* The word "record" refers only to a "traditional" Pontiac V8-powered car
Unless there's already seat "recession", Pontiacs don't generally require "hard" seats. If the engine is going to pull a load, or use low-octane (87) fuel, do lots of mountain driving, or other low-RPM/high-stress applications, hard seats ARE recommended. But unlike small blocks of the era, they don't "automatically" need them. Also, '72 was the first year Pontiac used "induction-hardened" seats. EPA had a requirement for EGR for '72. At least one manufacturer wasn't "ready" (Chrysler...) so EPA moved it out to '73. GM used induction-hardening for all EGR-equipped engines. Some of the small blocks had such poor metalurgy, it didn't always "work"...
The way we build performance engines today, the valve grind is such that unless the hard-use conditions apply, the seats and valves "live" just fine. There IS power to be gained, though, by using the right seats, "profiled" in a "venturi" form. Higher revving performance engines wouldn't fall into the "hard use" category in this regard.
12-03-2009, 10:35 AM
Any older car 1974 and down use soft seats.If the the lead additive is not added,the valve guides will wear out too.Most engine builders probally recomend changing the soft seats to hard seats.Plus Butler performance does recomend a differant brand plug.I know a guy that bought a set of modified Edelbrock heads from them and was told to install NJK plugs instead of AC delcos because the AC delcos do not work very well with the heads.
12-03-2009, 02:21 PM
NGK is quite popular among performance guys today. So is Autolite. We use either Autolite or Champion in E-heads. The main reason is the parts store next door stocks them. We've found no appreciable difference in performance, as long as the heat range is correct. With today's unleaded fuel, plug "life" is not an issue. Now, in a high compression RACE engine, other factors are certainly to be considered, but that's outside the "scope" of this thread.
Your statement about "hard seats" is more "folklore" than engineering reality. My experience has shown clearly, what I posted. And it is not an "opinion" that GM started induction-hardening seats in '72. EGR is what severely increases exhaust temperature, causing the problems with the seats, not the catalyst ('75-up). It's the "lean mixture" EGR creates. When we cut the seats, we can definitley tell the difference between the intake and exhaust seats in 7K3, 4X, etc.
I remember in the mid-'70s, many machine shops were telling people they HAD to have bronze guides for unleaded. Not so at all. We use iron guides today, until total valve lift exceeds .520" (Pontiacs, as they have a shallower valve angle [14 deg] than small blocks ). The "side-loading" of the guide is the issue, not the fuel. For small blocks, .500" is the "line". There ARE "hardened" iron guides available, too, but we don't use them. GM's LS-x engines have iron guides in aluminum heads... No factory head I can think of has bronze guides, of any "make". Even the legendary L-88 aluminum heads had iron guides from Chevrolet.
This is all for clarity, not controversy.
12-03-2009, 02:53 PM
Thanx for all the info btw I ended up finding another set of pontiac heads 64's would those be better then the 13's?
I called a local shop in woodland ca today to get price range on head work the guy asked what the heads were off of I said pontiac 400 he asked if it was a 6 cyl ... I hung up called another shop lol.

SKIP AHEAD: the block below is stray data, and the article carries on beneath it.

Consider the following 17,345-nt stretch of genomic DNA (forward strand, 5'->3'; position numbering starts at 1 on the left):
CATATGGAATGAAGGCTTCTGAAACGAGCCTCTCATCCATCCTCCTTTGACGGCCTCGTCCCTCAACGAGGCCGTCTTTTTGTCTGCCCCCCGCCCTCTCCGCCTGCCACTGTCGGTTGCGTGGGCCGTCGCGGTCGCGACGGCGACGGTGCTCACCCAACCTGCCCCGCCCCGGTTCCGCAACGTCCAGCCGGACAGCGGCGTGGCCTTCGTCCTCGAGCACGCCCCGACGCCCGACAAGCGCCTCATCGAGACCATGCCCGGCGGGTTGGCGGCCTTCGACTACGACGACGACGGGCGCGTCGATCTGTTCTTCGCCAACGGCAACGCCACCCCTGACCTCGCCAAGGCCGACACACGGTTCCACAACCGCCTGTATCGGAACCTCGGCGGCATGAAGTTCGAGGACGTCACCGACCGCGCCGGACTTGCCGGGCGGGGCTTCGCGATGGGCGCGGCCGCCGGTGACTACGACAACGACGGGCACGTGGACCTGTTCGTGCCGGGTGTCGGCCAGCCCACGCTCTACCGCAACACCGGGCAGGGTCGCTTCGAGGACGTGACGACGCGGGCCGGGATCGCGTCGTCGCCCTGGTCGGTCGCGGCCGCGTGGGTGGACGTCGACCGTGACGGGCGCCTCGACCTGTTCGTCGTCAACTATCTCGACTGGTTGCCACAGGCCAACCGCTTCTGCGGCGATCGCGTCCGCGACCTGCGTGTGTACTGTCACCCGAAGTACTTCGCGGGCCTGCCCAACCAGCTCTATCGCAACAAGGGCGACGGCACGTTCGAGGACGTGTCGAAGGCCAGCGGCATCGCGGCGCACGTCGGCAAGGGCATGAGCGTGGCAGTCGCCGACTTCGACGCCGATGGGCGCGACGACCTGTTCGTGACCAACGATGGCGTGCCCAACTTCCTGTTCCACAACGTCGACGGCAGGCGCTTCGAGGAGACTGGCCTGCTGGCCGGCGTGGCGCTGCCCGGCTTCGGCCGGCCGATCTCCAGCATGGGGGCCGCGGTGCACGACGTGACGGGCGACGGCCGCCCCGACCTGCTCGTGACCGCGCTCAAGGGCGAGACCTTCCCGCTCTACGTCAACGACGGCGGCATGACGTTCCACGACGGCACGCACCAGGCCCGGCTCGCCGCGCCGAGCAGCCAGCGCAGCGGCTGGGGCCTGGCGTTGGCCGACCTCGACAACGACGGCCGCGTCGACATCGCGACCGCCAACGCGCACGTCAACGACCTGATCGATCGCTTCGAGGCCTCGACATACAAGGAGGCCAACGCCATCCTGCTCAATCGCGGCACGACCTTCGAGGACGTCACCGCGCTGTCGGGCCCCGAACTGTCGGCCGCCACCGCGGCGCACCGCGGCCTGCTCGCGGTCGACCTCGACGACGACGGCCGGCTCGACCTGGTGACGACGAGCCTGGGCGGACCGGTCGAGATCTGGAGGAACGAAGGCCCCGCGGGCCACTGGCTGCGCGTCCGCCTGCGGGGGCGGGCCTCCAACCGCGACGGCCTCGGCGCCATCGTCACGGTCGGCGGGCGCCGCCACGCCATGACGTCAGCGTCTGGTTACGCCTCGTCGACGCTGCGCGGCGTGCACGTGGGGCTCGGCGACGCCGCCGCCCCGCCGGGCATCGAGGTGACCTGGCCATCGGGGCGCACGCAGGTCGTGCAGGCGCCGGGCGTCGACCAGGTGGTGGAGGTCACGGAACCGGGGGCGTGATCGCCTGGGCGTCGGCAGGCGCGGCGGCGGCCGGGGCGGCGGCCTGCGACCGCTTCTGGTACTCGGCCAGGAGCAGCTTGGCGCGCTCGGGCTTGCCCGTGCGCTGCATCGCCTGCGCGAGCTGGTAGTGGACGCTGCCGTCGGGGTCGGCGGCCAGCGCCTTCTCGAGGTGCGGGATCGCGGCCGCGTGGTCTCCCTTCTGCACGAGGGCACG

12-04-2009, 09:27 AM
64s are like "hen's teeth" today. At about 84 CCs, they are ideal for a 9.5:1 400. They're quite valuable to the collector crowd, as they're the only casting that was on '70 GTO 455 cars. 13s with a small "dish" in the piston are every bit as "good" a place to start.
Good call on hanging up... (:- It amazes me how the "younger set" isn't versed in older engines. When I was a young man (early '70s), it was VERY important that I knew the flat-head Fords, the early '50s OHV Olds, Packard V8s, 216 and 235 Chevys, etc. Most of these were already "gone", but knowing A) they existed and B) how to repair them was a necessary part of my job.
Vic Hubbard Speed and Marine used to be in Oakland or Walnut Creek (memory is the 2nd thing that goes..). He was THE Pontiac "guy" in that area in the '70s. If he's still around, he can probably point you to a good shop that will KNOW the Pontiac.
Woodland, huh? I used to work for the man that owned Woodland Rent-All. He had stores in Vallejo (where I was), Fairfield, Vacaville, and Auburn. NICE area! Haven't been there in many years, though. I was a member of The Brotherhood of Streetracers, Vallejo Chapter!!! My GTO was the only non-Chevy in the chapter, and it was the KING of the street-legal cars among them. They hated me... (:-
12-04-2009, 12:20 PM
Nice so now I'm caught between build up this 400 and you also said the 64 heads are rare or sell them to a collecter and build a different 400? meh I'll figure it out.
I actually live in a town called rumsy ca on an organic farm of my family's it's down highway 16 in capay valley really nice place.
My aunts brother was a really big GTO / pontiac guy he passed away but it's his stuff I'm using to build up my firebird and it's his poor old goat that's rotting away :(
12-04-2009, 02:27 PM
A 400 is a 400 is a 400... By that I mean, the block/crank combos aren't any different until you get to the mid-'75 models. Even then, everything "fits", just the block is thinner and not as tough and the cranks aren't made from "nodfular" iron, but plain-cast.
If you HAVE the 64s, by all means, USE THEM! Good heads. Just right for a "flat top" piston in a 400.
06-16-2013, 10:36 AM
I was thinking 1970 #12 heads were off a Ram Air III Engine Automatic Trans and the #13 were off a RA III Manual transmission?I may have it backwards since it's been a while since I've ran the numbers on that year?Either way I've got a pair of 1970 #12 RA heads I plan on putting on a '69 GTO WS block.
You mentioned Your using parts from Your Cousins collection....was the 400 engine out of the 1970 GTO?